Why are venture capitalists, private equity firms and wealthy individuals pouring hundreds of millions of dollars into new media each year? Last month, Parse.ly invited dozens of journalists and professionals from the publishing world to participate in a conversation that explored these questions and more.
Recent research from Parse.ly about the impact of social sharing of content comes at an opportune moment. The last week, several of the diginomica team have been hip deep in our own analytics.
The New Republic's investment arm has made its first move in buying a piece of web analytics firm Parse.ly.
Online publishers have been furiously testing out different content models. To keep up with them, publishing analytics provider announced a new version of its platform.
Parse.ly, the New York-based web analytics startup has been awarded more than $1 million through a Defense Advanced Projects Agency (DARPA) program called Memex, focused on developing the next generation of web search.
In the keynote presentation at news:rewired on Friday (20 September), Jay Lauf, publisher of business news site Quartz, said an important question that publishers do not ask often enough is "where does our audience come from?". He shared traffic source stats for Quartz, which is a year old this week and is averaging around 3.3 million unique users a month.
Publishing analytics startup Parse.ly has raised $5 million and has released its first report showing the top sources of traffic across its customer base. It claims hundreds of them, including big-name ones like Atlantic Media, Reuters and Mashable.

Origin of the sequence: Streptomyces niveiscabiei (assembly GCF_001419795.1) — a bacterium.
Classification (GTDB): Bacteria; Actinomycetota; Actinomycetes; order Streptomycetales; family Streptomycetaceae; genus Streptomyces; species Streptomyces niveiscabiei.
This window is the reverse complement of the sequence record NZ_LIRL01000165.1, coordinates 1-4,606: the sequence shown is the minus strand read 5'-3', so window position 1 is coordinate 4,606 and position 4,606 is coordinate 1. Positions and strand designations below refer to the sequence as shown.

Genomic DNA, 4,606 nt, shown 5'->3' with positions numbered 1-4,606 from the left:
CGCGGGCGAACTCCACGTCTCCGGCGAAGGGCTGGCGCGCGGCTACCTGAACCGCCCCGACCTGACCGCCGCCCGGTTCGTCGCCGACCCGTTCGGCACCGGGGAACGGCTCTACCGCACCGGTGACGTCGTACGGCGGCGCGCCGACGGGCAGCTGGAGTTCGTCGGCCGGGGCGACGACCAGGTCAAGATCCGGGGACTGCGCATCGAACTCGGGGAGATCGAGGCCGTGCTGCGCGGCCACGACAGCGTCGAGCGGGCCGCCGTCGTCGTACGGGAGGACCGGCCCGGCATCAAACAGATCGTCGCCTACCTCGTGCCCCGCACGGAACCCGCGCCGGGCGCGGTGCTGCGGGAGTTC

In the race for pageviews, knowledge can be a dangerous thing. On the one hand, editors like me love having data that tells us what kind of stories people are clicking on.
From its founding, publishing analytics startup Parse.ly has embraced the idea of a virtual office. Its CTO, Andrew Montalenti, was a big believer in the power of distributed teams, a perspective gained through working on various open source projects.
Parse.ly, the content optimization platform for publishers which emerged from stealth in January has been flying under the radar when it comes to press, but has growing the size of its customer base over the past year. The company recently signed one of its largest deals to date, having now added Thomson Reuters to its list of publishing customers, and says that it’s now on track to profitability by early next year.
Parse.ly, a New York-based tech start-up that analyzes Internet traffic data for publishers like Atlantic Media and Mashable, found that over two days in July, a little more than half of traffic referrals came through Google, and about 14.3% through Facebook.